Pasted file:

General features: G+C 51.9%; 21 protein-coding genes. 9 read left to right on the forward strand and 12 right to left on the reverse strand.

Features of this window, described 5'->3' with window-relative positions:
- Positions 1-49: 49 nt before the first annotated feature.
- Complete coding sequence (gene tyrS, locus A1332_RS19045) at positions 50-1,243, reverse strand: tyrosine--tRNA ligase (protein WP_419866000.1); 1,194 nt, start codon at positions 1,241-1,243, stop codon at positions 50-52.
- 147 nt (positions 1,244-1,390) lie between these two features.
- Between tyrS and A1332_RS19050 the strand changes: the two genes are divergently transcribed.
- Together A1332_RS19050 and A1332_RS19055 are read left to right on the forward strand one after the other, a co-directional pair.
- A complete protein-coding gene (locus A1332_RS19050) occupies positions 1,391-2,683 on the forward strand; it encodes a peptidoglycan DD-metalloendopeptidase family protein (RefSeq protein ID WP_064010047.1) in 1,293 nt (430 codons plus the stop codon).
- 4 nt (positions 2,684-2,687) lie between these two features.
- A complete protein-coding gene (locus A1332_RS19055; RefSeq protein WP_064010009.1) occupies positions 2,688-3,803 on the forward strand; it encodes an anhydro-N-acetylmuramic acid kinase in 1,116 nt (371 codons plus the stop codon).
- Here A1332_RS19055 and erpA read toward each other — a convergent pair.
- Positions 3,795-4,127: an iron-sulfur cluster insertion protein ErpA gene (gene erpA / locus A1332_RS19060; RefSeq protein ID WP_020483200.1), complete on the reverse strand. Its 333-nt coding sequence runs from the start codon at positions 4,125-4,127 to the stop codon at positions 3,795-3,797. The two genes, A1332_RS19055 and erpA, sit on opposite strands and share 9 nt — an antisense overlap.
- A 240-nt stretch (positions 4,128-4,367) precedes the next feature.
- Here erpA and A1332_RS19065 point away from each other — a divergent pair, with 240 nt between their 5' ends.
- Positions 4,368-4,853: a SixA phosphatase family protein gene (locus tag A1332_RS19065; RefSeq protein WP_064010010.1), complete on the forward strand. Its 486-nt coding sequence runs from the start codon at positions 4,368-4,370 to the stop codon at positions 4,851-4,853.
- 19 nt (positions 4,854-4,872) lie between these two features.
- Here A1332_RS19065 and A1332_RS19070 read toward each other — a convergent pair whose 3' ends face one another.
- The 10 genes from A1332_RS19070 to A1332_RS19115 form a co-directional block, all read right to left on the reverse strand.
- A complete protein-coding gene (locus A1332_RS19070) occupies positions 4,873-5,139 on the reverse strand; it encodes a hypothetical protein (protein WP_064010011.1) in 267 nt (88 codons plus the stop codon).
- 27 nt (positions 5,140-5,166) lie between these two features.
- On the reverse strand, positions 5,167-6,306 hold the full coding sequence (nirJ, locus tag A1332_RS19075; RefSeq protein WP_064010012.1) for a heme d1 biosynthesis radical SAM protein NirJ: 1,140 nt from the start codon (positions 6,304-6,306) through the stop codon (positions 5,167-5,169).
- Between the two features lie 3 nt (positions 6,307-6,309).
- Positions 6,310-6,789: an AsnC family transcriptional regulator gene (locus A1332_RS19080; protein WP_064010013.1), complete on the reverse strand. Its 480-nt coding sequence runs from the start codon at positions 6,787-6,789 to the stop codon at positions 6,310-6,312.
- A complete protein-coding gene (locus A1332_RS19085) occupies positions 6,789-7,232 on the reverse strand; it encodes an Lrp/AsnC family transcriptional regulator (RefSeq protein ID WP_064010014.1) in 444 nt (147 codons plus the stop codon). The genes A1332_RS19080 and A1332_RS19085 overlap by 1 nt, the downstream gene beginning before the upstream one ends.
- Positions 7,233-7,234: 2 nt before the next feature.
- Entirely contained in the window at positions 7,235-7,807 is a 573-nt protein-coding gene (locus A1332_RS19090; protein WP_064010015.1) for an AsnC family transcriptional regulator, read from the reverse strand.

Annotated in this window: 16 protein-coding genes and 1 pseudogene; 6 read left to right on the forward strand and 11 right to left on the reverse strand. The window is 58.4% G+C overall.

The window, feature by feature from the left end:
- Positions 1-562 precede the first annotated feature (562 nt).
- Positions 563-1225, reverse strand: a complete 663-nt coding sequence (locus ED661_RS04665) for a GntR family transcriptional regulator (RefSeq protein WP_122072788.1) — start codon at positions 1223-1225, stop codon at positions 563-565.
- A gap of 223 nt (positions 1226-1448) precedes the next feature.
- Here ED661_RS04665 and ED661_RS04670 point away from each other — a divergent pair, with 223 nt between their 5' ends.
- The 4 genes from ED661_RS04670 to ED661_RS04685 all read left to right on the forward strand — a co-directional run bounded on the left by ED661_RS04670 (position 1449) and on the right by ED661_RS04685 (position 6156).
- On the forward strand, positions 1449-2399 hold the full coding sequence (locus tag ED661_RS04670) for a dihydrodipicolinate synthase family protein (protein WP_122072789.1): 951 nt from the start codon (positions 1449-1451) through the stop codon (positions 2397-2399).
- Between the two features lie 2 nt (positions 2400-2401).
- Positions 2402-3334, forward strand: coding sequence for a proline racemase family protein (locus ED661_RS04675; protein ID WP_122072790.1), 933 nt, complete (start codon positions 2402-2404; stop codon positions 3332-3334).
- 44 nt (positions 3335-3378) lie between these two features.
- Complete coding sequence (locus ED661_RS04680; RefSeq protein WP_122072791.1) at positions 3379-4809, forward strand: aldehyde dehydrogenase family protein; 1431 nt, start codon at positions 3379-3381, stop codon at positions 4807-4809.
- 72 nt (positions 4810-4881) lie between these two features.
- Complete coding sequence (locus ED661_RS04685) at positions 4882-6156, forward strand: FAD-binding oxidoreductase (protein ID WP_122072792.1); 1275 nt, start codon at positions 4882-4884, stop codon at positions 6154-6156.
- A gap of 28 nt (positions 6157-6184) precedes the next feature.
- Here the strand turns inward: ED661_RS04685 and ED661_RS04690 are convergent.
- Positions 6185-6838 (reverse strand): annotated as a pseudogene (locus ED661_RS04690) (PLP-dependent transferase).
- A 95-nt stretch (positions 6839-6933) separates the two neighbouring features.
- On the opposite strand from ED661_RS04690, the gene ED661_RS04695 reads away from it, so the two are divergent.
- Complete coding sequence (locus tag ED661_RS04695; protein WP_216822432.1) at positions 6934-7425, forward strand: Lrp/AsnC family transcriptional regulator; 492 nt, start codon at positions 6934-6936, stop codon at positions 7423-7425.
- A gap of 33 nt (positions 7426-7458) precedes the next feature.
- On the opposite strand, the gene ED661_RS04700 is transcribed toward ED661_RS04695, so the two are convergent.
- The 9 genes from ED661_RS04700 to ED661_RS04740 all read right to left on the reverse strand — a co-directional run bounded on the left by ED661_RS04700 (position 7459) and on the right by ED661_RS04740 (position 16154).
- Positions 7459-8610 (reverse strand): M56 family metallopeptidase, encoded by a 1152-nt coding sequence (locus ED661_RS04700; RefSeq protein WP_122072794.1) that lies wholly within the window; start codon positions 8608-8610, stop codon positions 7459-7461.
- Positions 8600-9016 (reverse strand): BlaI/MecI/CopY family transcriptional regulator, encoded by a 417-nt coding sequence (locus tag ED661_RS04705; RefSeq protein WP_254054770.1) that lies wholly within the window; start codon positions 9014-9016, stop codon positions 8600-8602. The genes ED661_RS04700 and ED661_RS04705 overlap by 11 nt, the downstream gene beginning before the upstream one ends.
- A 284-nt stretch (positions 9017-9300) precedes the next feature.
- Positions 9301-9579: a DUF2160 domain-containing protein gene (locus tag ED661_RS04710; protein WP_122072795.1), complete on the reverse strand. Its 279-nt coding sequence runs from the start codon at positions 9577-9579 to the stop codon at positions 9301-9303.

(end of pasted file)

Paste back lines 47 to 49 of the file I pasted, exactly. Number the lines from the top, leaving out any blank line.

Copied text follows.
- A gap of 33 nt (positions 7426-7458) precedes the next feature.
- On the opposite strand, the gene ED661_RS04700 is transcribed toward ED661_RS04695, so the two are convergent.
- The 9 genes from ED661_RS04700 to ED661_RS04740 all read right to left on the reverse strand — a co-directional run bounded on the left by ED661_RS04700 (position 7459) and on the right by ED661_RS04740 (position 16154).